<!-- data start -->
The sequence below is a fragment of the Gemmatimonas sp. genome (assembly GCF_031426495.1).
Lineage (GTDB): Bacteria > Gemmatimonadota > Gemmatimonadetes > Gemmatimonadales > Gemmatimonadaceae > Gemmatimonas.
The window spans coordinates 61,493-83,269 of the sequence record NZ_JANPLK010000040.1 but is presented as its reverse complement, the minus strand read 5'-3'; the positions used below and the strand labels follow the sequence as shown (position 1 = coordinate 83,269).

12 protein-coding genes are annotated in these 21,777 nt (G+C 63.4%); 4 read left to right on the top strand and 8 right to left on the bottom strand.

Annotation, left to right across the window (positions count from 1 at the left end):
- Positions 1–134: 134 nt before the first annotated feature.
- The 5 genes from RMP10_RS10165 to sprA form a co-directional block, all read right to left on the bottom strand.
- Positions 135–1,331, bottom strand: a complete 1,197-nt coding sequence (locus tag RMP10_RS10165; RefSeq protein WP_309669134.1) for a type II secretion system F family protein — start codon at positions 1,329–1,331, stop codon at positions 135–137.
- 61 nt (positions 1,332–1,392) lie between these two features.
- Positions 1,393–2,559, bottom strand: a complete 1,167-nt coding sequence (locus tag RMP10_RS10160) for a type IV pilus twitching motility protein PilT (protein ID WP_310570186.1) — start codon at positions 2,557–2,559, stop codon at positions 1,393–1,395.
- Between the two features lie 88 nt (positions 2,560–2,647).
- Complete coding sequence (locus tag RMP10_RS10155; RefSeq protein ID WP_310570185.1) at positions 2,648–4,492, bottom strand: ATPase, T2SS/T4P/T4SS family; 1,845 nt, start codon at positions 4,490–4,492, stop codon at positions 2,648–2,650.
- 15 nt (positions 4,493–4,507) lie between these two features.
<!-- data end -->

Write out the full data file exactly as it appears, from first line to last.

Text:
The sequence below is a fragment of the Gemmatimonas sp. genome (assembly GCF_031426495.1).
Lineage (GTDB): Bacteria > Gemmatimonadota > Gemmatimonadetes > Gemmatimonadales > Gemmatimonadaceae > Gemmatimonas.
The window spans coordinates 61,493-83,269 of the sequence record NZ_JANPLK010000040.1 but is presented as its reverse complement, the minus strand read 5'-3'; the positions used below and the strand labels follow the sequence as shown (position 1 = coordinate 83,269).

12 protein-coding genes are annotated in these 21,777 nt (G+C 63.4%); 4 read left to right on the top strand and 8 right to left on the bottom strand.

Annotation, left to right across the window (positions count from 1 at the left end):
- Positions 1–134: 134 nt before the first annotated feature.
- The 5 genes from RMP10_RS10165 to sprA form a co-directional block, all read right to left on the bottom strand.
- Positions 135–1,331, bottom strand: a complete 1,197-nt coding sequence (locus tag RMP10_RS10165; RefSeq protein WP_309669134.1) for a type II secretion system F family protein — start codon at positions 1,329–1,331, stop codon at positions 135–137.
- 61 nt (positions 1,332–1,392) lie between these two features.
- Positions 1,393–2,559, bottom strand: a complete 1,167-nt coding sequence (locus tag RMP10_RS10160) for a type IV pilus twitching motility protein PilT (protein ID WP_310570186.1) — start codon at positions 2,557–2,559, stop codon at positions 1,393–1,395.
- Between the two features lie 88 nt (positions 2,560–2,647).
- Complete coding sequence (locus tag RMP10_RS10155; RefSeq protein ID WP_310570185.1) at positions 2,648–4,492, bottom strand: ATPase, T2SS/T4P/T4SS family; 1,845 nt, start codon at positions 4,490–4,492, stop codon at positions 2,648–2,650.
- 15 nt (positions 4,493–4,507) lie between these two features.